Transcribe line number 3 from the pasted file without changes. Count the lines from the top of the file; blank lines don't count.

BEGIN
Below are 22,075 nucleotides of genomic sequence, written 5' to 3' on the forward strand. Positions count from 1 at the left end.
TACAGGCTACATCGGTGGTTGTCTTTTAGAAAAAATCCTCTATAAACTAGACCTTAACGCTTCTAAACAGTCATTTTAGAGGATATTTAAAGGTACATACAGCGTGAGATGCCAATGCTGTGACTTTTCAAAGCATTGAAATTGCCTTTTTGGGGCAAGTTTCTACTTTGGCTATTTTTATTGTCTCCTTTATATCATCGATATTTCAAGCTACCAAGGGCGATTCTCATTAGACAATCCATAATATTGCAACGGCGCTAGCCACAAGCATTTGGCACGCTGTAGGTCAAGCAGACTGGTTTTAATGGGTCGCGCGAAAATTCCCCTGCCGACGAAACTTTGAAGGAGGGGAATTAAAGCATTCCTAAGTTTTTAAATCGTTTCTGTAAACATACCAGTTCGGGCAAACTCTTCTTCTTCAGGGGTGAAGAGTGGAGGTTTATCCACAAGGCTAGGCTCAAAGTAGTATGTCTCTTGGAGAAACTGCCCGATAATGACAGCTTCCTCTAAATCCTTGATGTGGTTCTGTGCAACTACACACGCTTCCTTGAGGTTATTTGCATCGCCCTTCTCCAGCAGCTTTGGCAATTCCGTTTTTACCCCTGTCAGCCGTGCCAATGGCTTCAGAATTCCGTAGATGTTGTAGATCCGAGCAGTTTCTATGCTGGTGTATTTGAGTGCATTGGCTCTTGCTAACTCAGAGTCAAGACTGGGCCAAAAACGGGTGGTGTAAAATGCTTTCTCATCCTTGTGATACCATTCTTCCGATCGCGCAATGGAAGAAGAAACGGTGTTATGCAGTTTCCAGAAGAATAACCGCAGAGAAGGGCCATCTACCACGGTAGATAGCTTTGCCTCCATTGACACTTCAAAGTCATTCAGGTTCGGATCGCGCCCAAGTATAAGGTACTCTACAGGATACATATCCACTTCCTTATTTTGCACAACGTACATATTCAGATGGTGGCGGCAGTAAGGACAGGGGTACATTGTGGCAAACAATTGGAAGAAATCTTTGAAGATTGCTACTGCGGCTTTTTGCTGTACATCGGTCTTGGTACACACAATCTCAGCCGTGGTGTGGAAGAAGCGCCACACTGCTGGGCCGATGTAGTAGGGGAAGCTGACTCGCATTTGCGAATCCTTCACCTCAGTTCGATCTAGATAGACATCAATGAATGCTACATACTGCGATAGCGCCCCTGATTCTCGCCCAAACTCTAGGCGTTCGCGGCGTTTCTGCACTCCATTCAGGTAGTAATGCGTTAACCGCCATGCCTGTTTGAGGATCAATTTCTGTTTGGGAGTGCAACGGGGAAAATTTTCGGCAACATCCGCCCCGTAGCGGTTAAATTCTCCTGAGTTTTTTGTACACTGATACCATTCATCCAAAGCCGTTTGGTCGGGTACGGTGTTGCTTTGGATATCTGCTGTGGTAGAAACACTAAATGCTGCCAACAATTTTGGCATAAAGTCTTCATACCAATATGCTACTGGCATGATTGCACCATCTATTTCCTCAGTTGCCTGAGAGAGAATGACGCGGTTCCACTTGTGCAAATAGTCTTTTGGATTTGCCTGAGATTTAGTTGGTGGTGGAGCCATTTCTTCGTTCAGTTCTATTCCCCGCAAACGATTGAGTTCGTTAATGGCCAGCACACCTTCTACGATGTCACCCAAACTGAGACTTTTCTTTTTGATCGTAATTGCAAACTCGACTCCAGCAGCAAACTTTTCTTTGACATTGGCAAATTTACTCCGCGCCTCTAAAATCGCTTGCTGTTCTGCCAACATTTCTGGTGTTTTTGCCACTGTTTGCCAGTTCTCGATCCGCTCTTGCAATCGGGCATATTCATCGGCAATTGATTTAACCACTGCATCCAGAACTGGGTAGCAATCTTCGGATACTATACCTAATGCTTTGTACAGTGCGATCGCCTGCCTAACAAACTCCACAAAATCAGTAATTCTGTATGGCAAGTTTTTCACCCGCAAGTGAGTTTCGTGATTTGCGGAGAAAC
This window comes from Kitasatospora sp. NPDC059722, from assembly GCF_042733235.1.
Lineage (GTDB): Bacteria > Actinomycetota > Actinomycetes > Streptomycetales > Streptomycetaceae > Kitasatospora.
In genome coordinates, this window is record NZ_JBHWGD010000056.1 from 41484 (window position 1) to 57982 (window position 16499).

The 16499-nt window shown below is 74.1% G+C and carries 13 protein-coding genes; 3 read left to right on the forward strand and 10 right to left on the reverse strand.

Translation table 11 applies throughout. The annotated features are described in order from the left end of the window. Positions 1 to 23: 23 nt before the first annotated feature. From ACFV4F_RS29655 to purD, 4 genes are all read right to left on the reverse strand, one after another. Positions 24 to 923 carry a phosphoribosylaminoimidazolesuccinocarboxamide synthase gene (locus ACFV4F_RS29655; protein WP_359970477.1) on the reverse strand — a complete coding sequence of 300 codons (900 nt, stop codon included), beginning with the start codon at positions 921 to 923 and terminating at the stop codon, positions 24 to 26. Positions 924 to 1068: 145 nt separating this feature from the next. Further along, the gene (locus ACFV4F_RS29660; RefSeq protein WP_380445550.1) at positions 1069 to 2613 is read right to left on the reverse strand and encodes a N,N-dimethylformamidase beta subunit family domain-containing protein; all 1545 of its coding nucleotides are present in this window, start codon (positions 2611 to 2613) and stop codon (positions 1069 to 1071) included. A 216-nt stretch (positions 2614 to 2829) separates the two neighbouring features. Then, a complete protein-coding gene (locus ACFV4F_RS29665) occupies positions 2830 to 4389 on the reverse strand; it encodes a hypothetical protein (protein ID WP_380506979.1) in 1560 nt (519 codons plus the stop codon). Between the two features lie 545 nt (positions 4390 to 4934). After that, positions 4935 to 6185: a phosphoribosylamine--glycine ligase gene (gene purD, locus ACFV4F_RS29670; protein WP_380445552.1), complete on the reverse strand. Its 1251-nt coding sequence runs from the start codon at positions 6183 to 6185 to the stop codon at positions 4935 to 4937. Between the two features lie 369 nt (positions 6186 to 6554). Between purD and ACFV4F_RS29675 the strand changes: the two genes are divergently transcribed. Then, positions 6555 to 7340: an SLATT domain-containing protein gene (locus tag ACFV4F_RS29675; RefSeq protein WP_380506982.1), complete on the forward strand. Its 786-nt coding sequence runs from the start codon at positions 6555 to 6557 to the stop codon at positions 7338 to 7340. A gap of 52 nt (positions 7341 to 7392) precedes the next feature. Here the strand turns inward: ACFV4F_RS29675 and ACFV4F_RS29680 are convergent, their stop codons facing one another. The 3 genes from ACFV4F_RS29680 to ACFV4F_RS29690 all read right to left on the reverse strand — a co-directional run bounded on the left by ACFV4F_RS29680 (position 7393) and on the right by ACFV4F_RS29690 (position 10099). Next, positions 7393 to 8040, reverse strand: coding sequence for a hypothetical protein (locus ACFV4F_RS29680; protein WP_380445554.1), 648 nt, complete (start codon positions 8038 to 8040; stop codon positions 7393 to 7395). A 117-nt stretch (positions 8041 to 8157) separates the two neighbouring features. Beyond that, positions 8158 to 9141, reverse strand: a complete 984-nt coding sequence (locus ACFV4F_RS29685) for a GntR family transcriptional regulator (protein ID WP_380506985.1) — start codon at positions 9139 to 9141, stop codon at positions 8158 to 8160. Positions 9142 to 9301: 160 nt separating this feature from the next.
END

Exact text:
This window comes from Kitasatospora sp. NPDC059722, from assembly GCF_042733235.1.